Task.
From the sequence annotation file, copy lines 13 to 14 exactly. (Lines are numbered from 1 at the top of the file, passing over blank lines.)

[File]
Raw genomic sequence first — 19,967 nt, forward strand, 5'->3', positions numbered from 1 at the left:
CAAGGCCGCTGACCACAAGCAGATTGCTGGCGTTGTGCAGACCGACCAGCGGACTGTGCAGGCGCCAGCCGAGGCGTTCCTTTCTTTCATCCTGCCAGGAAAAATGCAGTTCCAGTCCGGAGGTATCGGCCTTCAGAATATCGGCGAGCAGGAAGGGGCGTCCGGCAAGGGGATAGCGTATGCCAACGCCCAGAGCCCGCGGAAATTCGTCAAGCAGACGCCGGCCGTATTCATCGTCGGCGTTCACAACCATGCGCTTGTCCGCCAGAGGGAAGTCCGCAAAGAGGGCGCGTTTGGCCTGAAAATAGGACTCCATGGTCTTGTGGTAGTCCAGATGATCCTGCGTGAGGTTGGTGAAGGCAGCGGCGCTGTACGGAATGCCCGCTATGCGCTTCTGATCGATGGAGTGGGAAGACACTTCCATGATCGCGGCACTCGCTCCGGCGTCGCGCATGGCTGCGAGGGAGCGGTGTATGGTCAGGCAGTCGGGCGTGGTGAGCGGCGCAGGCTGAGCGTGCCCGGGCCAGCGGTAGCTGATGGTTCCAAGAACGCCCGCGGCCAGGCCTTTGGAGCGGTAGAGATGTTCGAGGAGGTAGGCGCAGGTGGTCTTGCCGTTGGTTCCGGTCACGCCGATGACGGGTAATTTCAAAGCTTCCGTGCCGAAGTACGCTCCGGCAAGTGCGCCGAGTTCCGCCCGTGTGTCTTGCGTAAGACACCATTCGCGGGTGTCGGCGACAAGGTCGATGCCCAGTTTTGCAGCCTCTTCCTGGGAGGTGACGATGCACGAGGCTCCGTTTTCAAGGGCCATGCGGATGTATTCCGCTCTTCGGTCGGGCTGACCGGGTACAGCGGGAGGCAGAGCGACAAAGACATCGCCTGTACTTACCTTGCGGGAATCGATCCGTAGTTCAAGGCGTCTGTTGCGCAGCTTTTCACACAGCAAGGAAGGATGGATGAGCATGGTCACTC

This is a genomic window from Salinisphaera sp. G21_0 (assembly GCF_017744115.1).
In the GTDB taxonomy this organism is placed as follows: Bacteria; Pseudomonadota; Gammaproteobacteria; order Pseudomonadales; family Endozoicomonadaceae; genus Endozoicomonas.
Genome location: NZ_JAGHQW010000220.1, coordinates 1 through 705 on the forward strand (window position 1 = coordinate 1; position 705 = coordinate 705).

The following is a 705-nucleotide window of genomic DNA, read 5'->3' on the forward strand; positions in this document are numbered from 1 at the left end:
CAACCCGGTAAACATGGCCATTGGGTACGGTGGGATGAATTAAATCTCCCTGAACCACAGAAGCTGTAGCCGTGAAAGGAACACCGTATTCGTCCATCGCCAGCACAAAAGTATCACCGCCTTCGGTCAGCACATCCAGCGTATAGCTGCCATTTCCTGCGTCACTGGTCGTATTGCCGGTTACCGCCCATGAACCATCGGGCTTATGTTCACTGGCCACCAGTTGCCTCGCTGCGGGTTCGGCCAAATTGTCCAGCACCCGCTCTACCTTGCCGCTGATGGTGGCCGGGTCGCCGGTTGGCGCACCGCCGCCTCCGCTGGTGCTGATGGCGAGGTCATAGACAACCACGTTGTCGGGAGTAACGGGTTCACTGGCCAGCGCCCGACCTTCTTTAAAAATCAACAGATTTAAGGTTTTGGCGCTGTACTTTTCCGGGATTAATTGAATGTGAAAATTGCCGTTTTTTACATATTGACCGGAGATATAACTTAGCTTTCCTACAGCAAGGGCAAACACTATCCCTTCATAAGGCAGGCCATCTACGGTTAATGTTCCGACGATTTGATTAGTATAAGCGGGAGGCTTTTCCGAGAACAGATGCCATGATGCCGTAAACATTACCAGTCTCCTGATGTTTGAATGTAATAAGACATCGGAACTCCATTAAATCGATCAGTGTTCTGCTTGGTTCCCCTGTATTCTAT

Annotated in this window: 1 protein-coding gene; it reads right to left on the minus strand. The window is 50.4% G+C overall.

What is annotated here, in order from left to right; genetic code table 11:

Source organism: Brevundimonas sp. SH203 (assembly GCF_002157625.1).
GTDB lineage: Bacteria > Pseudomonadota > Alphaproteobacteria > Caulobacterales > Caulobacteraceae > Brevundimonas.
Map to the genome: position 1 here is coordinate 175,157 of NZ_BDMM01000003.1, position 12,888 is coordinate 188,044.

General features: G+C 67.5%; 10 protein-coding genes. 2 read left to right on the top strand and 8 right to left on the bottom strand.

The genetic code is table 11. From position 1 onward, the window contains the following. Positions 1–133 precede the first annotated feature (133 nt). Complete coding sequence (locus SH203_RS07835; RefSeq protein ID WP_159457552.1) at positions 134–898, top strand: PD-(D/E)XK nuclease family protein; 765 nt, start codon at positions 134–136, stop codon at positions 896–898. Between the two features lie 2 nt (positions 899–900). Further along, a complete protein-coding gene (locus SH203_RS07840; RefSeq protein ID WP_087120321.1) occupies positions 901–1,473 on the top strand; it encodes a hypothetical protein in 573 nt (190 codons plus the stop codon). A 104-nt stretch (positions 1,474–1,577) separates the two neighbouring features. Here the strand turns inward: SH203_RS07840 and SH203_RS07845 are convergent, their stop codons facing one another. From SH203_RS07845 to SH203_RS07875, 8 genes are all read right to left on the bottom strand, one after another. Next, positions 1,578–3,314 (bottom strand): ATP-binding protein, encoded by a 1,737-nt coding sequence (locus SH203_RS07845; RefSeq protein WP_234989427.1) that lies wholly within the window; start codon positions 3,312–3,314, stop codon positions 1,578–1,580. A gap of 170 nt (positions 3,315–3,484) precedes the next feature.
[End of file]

General features: G+C 67.5%; 10 protein-coding genes. 2 read left to right on the top strand and 8 right to left on the bottom strand.

The genetic code is table 11. From position 1 onward, the window contains the following. Positions 1–133 precede the first annotated feature (133 nt). Complete coding sequence (locus SH203_RS07835; RefSeq protein ID WP_159457552.1) at positions 134–898, top strand: PD-(D/E)XK nuclease family protein; 765 nt, start codon at positions 134–136, stop codon at positions 896–898. Between the two features lie 2 nt (positions 899–900). Further along, a complete protein-coding gene (locus SH203_RS07840; RefSeq protein ID WP_087120321.1) occupies positions 901–1,473 on the top strand; it encodes a hypothetical protein in 573 nt (190 codons plus the stop codon). A 104-nt stretch (positions 1,474–1,577) separates the two neighbouring features. Here the strand turns inward: SH203_RS07840 and SH203_RS07845 are convergent, their stop codons facing one another. From SH203_RS07845 to SH203_RS07875, 8 genes are all read right to left on the bottom strand, one after another. Next, positions 1,578–3,314 (bottom strand): ATP-binding protein, encoded by a 1,737-nt coding sequence (locus SH203_RS07845; RefSeq protein WP_234989427.1) that lies wholly within the window; start codon positions 3,312–3,314, stop codon positions 1,578–1,580. A gap of 170 nt (positions 3,315–3,484) precedes the next feature.